How to Say that a Limited Liability Company Is Manager-Managed

Recently I’ve been exploring the gray areas of categories-of-contract-language analysis. (For example, go here for my trial balloon regarding “language of intention.”) Well, it’s time to consider another such issue.

In my seminars and my course at Penn Law, we consider a series of “before” and “after” examples designed to highlight categories-of-contract-language issues. Here’s one of those examples, drawn from a limited-liability-company operating agreement:

The business and affairs of the Company will be managed by a single manager.

What category of contract language is that? Or rather, what should it be? And what should the verb be?

It could be language of obligation. To make that clear, I’d change the passive voice to active voice and use shall instead of will. [Updated Dec. 23, 10:00 a.m. EST: But that wouldn’t make sense, even if the manager is party to the contract, as it’s phrased in terms of a generic manager, rather than a particular manager.]

It could be language of policy, which is used to state the ground rules of the contract, as opposed to provisions relating to actions, whether by a party or someone else. (Here’s one example of language of policy: This agreement is governed by New York law. Here’s another: This agreement terminates on August 23, 2012.)

But language of policy, using will, doesn’t fit either. Simply stating that a manager will manage the LLC doesn’t make it so. Instead, that’s a circumstance that will or won’t happen, depending on actions taken by those involved.

So I offered the following language of obligation as an alternative:

The Members shall appoint a single manager to manage the Company.

The language-of-performance equivalent would be the following:

The Members hereby appoint John Doe to manage the Company.

My language-of-obligation version prompted a response by Michael Ray Smith, a solo practitioner based in Fishers, Indiana, with whom I shared my “before” and “after” examples. (Michael is an adjunct professor at the Indiana University Robert H. McKinney School of Law, where he teaches the course “Basic Contract Drafting.”) Here’s what Michael had to say:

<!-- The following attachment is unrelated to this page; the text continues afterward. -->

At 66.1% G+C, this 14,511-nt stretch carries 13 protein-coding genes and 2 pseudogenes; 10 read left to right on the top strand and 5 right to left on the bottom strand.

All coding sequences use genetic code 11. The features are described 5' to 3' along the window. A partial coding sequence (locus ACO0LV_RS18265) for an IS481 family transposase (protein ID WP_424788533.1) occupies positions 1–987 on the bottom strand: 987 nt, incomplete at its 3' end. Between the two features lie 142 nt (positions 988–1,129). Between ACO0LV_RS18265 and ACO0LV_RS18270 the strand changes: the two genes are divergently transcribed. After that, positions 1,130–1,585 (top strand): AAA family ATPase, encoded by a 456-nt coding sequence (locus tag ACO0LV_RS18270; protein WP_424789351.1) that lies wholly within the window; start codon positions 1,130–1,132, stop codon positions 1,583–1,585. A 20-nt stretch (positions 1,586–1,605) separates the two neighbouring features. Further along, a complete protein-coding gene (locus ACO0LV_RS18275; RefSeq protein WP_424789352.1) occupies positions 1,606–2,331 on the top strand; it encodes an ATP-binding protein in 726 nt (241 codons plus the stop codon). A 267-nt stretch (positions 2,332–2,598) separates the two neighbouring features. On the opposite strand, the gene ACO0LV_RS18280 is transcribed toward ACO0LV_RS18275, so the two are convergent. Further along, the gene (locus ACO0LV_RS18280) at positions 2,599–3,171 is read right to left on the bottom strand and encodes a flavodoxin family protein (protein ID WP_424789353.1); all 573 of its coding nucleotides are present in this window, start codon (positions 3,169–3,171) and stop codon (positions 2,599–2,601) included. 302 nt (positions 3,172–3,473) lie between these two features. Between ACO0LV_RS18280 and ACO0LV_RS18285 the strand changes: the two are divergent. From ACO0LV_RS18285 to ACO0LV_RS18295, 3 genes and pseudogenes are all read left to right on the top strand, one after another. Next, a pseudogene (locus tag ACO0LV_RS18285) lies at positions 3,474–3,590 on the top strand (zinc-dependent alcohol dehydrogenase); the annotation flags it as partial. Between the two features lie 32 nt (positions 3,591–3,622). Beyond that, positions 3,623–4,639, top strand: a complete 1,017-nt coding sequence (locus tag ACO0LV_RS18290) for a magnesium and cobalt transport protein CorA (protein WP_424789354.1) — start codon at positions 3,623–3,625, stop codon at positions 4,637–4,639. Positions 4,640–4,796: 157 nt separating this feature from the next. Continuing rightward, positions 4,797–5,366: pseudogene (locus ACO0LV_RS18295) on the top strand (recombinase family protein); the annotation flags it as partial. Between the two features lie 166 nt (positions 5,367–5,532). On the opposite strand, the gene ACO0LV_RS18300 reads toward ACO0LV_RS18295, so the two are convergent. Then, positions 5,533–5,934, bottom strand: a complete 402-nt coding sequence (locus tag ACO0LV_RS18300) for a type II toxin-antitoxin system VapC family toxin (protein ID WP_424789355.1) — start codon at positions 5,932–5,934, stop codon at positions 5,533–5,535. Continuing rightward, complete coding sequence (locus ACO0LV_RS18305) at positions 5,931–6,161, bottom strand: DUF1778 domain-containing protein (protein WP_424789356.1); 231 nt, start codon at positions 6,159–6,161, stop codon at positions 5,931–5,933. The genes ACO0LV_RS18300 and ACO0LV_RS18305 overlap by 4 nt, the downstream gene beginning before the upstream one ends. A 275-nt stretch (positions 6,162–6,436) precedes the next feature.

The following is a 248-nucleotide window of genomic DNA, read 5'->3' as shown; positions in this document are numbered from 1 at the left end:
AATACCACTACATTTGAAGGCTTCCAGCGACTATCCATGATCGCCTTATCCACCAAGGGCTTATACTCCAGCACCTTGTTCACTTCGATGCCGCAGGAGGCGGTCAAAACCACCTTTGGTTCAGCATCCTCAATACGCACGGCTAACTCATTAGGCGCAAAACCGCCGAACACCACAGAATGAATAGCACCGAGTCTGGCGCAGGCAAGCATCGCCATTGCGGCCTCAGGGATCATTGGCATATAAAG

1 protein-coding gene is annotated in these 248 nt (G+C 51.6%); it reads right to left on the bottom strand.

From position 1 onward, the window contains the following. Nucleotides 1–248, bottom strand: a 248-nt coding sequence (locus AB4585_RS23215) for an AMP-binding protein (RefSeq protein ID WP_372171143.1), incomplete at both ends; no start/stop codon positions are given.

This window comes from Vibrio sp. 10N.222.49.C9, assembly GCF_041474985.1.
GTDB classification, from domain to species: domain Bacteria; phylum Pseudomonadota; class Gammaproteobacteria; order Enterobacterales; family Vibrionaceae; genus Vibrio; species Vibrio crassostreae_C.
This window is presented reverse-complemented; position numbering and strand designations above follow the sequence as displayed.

While one could certainly replace the original sentence with the revised sentence, they do not really serve identical purposes. Assuming the sentence is from the operating agreement of a limited liability company, the original sentence is a declaration of the status of the LLC as a manager-managed LLC rather than a member-managed LLC. That serves a different purpose than the language obligating the members to appoint a manager. In the revised sentence, the status of the LLC as a manager-managed company is merely implied, not declared outright. My LLC operating agreements contain both provisions, and I do not think they are redundant. The declaration that the company is manager-managed as different from the obligation to appoint a manager. Moreover, the two provisions appear in different parts of the contract. The declaration that the company is manager-managed appears very early. The procedures for appointing the manager appear considerably later.

When in doubt, consult the statutes. The Delaware Limited Liability Act says “A person may be named or designated as a manager of the limited liability company as provided in § 18-101(10) of this title.” And here’s what § 18-101(10) says:

“Manager” means a person who is named as a manager of a limited liability company in, or designated as a manager of a limited liability company pursuant to, a limited liability company agreement or similar instrument under which the limited liability company is formed.

So nothing in the statute requires “a declaration of the status of the LLC as a manager-managed LLC rather than a member-managed LLC.” Instead, you just appoint a manager. So for purposes of a Delaware limited liability company, my language of obligation and my language of performance both work, and I don’t have to worry about what category of contract language I’d use to declare management status.

But that’s Delaware; other states might adopt a different approach. In particular, Michael pointed out that the Indiana statute says that if you want your limited liability company to be member managed, you have to include in the articles of organization a statement to that effect. If I were being a categories-of-contract-language purist, I’d accomplish that with the following language of policy:

The Company is a manager-managed limited liability company.

The fill-in form offered by the Indiana secretary of state’s office uses instead “The Limited Liability Company will be managed by a manager or managers.” (Note the suboptimal X or Xs structure.) And that brings us back to my starting point.

[The following paragraph was in the original version of my post, but I’ve deleted it, because I decided that my language-of-policy version isn’t clunky, darn it! I’m not going to insist that my language-of-policy version is superior. In fact, it’s clunky. But I think that even in this case, categories-of-contract-language analysis has served a purpose. It suggests that using language of obligation or language of performance to address appointment of one or managers is the simplest and clearest way to go about it. If a statute requires you to do otherwise, necessarily you’re going to have to make the best of a less-than-ideal job.]

About the author

Ken Adams is the leading authority on how to say clearly whatever you want to say in a contract. He’s author of A Manual of Style for Contract Drafting, and he offers online and in-person training around the world. He’s also chief content officer of LegalSifter, Inc., a company that combines artificial intelligence and expertise to assist with review of contracts.